This Father's Day will be deeply meaningful for me as after nearly thirty years of estrangement, my own father, now my hero, is finally home.
When I was eight years old, I remember seeing the very visible scars etched across his body. There were large slashes across his arms and legs, like cracks in dried mud, and hard to miss. We were camping in Maine at the time with my father and he was teaching us survival skills. Little did I know then that it was probably those very skills, which saved his life many times during his own terrifying youth.
When my young eyes locked onto his scars, I knew they looked unusual. I wondered if someone had hurt him in a fight... and the curiosity of an eight-year-old girl could not let it go. It was then, that I finally mustered up the courage to ask my mom about it. I walked over to her and, as nonchalantly as I could, asked about the shocking sight. She was caught off guard with my question and answered me abruptly, "Your dad went through some tough times when he was growing up. We don't talk about it." The door to this subject was clearly closed. I wonder to this day if I became an inquisitive journalist, asking questions of everyone else, because I was not able to ask questions in my own house.
Years later, when I was a teenager full of excitement at Christmas time, my father stunned us all, and unexpectedly left the family. I heard him arguing in the other room with my mother, saying he was leaving. I thought he was leaving work... turns out, he was leaving us. I don't think my parents ever spoke again, and from that moment on my relationship with him was extremely disconnected and distant at best. For decades, I wondered why he left and did so without any emotion. Inside, I was at a complete loss as to why his complete separation from us did not seem to faze him at all, leaving us with emptiness, confusion and deeply hurt.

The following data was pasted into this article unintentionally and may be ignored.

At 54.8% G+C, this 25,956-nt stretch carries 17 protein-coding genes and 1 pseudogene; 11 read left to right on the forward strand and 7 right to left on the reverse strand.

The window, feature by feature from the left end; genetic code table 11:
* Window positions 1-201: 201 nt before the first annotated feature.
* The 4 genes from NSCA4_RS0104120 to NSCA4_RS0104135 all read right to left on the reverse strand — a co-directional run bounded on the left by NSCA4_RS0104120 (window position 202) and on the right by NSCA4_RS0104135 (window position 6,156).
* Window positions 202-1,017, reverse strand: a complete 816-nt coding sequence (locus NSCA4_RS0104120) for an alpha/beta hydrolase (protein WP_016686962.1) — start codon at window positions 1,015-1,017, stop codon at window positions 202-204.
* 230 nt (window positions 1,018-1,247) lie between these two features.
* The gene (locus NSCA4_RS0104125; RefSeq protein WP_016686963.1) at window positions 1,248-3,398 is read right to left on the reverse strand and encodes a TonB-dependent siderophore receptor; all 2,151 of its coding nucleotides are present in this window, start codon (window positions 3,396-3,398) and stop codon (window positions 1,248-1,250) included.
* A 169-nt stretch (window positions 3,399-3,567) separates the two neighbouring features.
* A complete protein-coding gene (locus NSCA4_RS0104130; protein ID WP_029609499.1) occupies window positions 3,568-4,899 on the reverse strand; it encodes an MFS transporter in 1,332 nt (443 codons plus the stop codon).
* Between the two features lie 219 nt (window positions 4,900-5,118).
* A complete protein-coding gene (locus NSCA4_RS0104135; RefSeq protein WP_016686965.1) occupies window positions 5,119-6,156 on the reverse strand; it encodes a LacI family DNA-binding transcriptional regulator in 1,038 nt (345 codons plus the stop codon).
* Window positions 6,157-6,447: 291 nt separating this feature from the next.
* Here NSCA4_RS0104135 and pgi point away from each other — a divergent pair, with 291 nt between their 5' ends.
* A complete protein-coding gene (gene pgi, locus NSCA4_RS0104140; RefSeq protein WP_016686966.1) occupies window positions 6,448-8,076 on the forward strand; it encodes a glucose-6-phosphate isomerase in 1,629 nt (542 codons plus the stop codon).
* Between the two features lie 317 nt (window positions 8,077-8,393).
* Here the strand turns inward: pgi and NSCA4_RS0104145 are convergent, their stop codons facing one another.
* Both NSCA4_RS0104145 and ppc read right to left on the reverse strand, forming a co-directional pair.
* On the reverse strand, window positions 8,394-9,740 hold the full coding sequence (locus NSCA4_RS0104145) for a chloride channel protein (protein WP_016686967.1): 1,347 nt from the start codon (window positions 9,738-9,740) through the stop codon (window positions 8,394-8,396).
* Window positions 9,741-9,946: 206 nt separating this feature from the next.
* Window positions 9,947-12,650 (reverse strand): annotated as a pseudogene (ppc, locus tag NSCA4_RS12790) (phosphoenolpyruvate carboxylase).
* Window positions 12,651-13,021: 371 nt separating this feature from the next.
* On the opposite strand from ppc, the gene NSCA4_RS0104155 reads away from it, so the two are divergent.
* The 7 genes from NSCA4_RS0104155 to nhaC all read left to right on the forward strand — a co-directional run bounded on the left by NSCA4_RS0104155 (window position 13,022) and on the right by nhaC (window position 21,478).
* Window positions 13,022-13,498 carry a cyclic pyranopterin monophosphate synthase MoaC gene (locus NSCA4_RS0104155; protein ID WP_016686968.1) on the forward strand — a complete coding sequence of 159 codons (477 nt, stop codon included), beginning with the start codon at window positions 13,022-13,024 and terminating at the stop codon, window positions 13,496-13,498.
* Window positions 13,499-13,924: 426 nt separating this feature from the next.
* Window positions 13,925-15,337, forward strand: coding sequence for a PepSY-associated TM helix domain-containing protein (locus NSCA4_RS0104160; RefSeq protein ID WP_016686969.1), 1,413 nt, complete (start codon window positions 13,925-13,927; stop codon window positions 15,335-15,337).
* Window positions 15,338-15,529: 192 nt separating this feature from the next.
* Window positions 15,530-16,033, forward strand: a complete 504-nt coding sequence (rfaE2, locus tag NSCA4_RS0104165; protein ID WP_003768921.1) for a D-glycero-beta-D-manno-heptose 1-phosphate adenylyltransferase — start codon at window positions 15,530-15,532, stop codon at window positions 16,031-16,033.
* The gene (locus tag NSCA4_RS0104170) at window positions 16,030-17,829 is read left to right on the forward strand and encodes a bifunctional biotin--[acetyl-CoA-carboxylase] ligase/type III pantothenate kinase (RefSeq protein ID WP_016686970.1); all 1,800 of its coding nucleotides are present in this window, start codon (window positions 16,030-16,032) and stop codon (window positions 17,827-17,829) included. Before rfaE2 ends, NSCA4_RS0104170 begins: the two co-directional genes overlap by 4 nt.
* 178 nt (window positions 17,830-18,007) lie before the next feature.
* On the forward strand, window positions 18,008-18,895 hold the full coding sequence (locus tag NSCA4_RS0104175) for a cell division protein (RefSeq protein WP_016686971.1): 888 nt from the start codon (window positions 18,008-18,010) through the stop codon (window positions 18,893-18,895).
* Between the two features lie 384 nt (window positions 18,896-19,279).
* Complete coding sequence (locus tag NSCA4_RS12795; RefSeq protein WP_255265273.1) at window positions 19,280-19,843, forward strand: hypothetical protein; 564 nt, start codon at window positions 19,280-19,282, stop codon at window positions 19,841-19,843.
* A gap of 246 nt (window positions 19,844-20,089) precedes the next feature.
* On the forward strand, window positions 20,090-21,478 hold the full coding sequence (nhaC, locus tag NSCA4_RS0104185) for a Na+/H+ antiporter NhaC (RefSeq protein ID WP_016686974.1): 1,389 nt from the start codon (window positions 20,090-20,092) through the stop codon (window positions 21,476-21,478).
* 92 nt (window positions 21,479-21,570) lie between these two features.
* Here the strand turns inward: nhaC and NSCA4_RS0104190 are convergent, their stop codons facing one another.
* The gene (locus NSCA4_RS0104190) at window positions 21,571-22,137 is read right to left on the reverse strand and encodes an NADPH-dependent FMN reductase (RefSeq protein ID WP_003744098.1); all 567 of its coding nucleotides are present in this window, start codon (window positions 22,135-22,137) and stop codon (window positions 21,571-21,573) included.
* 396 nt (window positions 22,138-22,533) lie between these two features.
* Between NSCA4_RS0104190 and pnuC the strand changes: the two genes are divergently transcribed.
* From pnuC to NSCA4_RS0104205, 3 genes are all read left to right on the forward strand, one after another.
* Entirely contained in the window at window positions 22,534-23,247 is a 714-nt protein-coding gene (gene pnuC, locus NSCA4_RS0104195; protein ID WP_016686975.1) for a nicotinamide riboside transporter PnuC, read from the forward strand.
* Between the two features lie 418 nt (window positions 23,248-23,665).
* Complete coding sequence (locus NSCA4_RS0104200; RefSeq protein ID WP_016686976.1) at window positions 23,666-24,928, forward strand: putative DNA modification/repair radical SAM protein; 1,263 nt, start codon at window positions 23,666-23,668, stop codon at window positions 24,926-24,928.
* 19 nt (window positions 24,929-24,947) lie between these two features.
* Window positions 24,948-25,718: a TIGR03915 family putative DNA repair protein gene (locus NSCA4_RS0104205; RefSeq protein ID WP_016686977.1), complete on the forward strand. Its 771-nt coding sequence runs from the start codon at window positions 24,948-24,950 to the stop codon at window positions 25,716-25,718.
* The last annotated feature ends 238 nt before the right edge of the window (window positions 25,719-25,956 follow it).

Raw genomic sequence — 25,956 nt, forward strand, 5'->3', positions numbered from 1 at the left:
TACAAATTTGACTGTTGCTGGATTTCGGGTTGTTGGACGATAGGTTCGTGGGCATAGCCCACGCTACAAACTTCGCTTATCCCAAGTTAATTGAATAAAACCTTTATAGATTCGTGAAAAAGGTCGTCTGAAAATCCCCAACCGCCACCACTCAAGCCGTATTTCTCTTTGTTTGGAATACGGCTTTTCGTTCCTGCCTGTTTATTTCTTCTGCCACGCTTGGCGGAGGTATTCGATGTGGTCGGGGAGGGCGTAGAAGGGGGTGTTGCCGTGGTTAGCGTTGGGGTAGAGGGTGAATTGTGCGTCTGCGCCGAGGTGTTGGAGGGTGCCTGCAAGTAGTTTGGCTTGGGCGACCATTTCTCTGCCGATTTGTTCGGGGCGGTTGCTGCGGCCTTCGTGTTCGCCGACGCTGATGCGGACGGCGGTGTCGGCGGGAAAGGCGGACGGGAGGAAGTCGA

After my mother's sudden death only a few years ago, my brother and I combed through her belongings in a storage locker and finally got some answers. We made a dramatic discovery that would change our lives forever. We discovered an old tattered leather suitcase containing war mementos from another time and place: a worn Polish Resistance armband, a rusted metal tag with a prisoner number and the word, "Stalag IV B," stamped into it, plus a card with secret codenames on it, and the identity card for an ex-POW named Ryszard Kossobudzki. At that moment, I was overcome with emotion, and wept, realizing who my father really was and imagining what he had endured as a starving POW. I knew that whatever pain I had suffered, not having a father present in my life for decades, was nothing compared to the pain he must've suffered at the hands of his brutal Nazi captors in WWII.
I reached out to my father and learned a harrowing tale of sheer courage and survival. Now 85 years old, he was finally ready to talk about the horrors he witnessed as a boy thrust into war. He joined a ragtag group of freedom fighters, crawled and slogged in darkness through stench-fouled sewers, was later captured and escaped one of the biggest Nazi POW camps in Germany... all while he was a teenager. My father told me he did not want to share these stories when I was young as he felt there were too painful, if not harmful, to share with a child... and he was not ready to talk about it either. Like so many of that Greatest Generation, he was traumatized by the bloodbath he experienced firsthand, and also a Quiet Hero, saying he did "nothing extraordinary, nothing heroic, just simply doing the right thing for my country."
This Father's Day I am so proud to know of my own father's brave history and to finally have a loving dad who feels emotionally connected and most especially free after sharing his dark secrets from his past. I hope my story inspires others to reach out to disconnected loved ones or heroes in their own lives. Time is precious and I am tremendously thankful that my father and I have now reconciled and formed an unbreakable bond between us. That is the greatest Father's Day gift a daughter and father could ever share.